Federal Agriculture Minister Gerry Ritz slammed the Canadian Wheat Board over its decision to close down its bulk barley pool in the interests of keeping prices high for those already in the program.
“I’m very concerned when I see them put out a press release saying they’re closing the bulk barley pool because they don’t want to destroy the high price they’ve got,” Ritz told the House of Commons agriculture committee on Feb. 10.
The board was forcing farmers to now sell their malting barley via CashPlus, a CWB program that offers an upfront cash price, he noted.
“If the wheat board is not offering a pool, they’re going against their mandate, so I have to have that discussion with the wheat board,” Ritz said.
The board made its announcement to close the bulk barley pool in a statement Jan. 29, saying bulk exports of western Canadian malting barley would be sourced mainly through cash purchases for the remainder of the crop year.
Ritz did not elaborate, but appeared to object to the idea that while those farmers who had sold into the pool would be getting a good price, those who would have to take cash would not be getting nearly as high a return.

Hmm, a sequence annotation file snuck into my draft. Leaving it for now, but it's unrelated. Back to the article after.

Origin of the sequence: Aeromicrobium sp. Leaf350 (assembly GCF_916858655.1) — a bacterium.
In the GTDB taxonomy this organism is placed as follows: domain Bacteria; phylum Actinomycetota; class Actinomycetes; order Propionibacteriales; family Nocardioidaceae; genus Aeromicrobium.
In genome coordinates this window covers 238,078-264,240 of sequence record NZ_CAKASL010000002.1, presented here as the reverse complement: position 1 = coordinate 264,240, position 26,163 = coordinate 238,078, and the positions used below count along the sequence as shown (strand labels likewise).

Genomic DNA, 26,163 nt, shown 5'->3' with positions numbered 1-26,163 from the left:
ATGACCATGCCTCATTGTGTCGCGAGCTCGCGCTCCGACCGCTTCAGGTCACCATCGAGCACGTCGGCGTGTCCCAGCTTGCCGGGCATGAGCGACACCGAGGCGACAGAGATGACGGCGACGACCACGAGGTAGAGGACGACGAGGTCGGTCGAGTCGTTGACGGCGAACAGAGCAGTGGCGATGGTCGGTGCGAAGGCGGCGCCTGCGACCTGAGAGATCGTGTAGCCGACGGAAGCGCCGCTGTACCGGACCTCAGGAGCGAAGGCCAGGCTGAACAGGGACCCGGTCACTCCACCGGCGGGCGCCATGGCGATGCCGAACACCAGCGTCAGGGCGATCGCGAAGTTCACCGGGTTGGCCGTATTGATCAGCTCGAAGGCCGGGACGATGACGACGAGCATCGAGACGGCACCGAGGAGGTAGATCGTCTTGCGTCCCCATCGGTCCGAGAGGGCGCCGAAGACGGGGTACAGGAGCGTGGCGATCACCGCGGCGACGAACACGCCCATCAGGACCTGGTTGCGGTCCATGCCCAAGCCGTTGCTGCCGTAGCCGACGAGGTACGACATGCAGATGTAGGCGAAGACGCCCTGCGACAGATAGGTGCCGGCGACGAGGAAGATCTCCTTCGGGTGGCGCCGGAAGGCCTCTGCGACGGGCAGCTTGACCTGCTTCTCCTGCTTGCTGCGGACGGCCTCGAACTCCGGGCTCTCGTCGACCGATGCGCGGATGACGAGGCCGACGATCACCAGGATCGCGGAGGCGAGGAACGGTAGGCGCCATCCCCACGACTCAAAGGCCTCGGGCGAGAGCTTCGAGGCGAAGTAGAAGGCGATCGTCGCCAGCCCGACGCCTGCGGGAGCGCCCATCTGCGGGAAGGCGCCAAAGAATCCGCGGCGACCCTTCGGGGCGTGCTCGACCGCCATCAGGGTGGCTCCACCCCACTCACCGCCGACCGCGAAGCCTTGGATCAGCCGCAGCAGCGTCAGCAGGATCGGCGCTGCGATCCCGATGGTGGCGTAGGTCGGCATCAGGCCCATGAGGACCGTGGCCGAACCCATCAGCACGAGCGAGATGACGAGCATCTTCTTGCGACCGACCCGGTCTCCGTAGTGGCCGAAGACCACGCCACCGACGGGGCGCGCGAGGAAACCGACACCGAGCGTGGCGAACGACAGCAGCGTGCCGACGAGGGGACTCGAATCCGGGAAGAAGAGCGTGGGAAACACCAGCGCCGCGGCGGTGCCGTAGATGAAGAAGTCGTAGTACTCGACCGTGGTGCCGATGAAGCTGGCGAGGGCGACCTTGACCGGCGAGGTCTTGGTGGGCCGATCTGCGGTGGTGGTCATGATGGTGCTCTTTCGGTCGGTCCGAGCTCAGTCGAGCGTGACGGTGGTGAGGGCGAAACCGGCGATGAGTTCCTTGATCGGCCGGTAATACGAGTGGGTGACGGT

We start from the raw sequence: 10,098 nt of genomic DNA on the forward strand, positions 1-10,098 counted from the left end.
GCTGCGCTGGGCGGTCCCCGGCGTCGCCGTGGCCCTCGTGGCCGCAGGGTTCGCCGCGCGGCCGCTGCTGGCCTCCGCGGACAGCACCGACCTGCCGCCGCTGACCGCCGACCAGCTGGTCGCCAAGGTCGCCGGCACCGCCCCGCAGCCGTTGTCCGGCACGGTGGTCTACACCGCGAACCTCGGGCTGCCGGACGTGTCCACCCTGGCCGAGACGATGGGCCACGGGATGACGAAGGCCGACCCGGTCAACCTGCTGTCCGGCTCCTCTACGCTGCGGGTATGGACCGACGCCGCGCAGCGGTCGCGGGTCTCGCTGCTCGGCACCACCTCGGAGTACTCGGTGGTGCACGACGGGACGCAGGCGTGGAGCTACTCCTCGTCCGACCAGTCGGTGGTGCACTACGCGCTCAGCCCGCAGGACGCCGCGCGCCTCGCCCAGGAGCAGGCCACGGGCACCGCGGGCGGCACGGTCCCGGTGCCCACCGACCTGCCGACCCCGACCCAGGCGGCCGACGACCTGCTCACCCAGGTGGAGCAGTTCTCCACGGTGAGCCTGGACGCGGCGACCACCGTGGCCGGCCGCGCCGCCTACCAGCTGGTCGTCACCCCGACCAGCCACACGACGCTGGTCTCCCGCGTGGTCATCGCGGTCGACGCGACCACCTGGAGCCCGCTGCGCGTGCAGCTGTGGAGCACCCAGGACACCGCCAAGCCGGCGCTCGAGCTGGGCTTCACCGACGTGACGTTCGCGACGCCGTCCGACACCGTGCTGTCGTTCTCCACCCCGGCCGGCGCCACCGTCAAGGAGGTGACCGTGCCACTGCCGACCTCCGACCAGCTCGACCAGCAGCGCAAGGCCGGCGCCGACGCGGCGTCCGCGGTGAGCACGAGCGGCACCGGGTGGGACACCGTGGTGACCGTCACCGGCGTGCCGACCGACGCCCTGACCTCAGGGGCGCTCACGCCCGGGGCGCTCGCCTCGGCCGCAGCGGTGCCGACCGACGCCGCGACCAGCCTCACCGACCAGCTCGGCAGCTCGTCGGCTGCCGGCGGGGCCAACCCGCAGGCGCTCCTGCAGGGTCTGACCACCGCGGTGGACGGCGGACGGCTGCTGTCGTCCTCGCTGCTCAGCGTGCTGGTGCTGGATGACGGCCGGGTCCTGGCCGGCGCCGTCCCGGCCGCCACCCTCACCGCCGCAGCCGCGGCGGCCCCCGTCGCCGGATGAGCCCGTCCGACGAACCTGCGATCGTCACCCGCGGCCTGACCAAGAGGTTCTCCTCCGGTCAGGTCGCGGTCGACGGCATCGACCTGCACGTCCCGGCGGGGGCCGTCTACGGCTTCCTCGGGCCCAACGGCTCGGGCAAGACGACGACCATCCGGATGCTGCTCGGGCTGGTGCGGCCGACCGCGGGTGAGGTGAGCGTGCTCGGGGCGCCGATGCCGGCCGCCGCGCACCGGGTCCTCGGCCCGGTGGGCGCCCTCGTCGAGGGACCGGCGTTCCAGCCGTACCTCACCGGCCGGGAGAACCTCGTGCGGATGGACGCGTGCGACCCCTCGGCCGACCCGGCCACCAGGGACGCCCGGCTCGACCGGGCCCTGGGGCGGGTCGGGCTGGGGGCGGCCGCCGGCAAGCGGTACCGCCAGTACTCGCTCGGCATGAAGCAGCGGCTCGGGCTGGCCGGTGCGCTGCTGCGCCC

The minority Conservative government has regularly clashed with the board over the CWB’s monopoly on marketing wheat and barley from Western Canada. The government has promised to try to end the barley monopoly, though it does not have the votes in Parliament to do so.
The CWB, explaining its decision to end the barley pool, said in its statement: “This strategy will help protect relatively high current pooled values for farmers’ designated barley, given recent international market price declines.
“The cur rent CWB Pool Return Outlook for Special Select two-row malting barley is $5.50 per bushel (including average freight deductions from Saskatchewan), a projection well above last year’s record-high $5.13 a bushel.”
CWB CEO Ian White said at the time that by using CashPlus for the rest of the year, that could help give added price certainty for farmers, whether they sold through pools earlier or secured a cash value now.
The CWB sold “considerable” tonnage of malting barley early in the current pool year, he said, when prices were $2-$3 higher, before a large volume of mostly European barley landed on the market.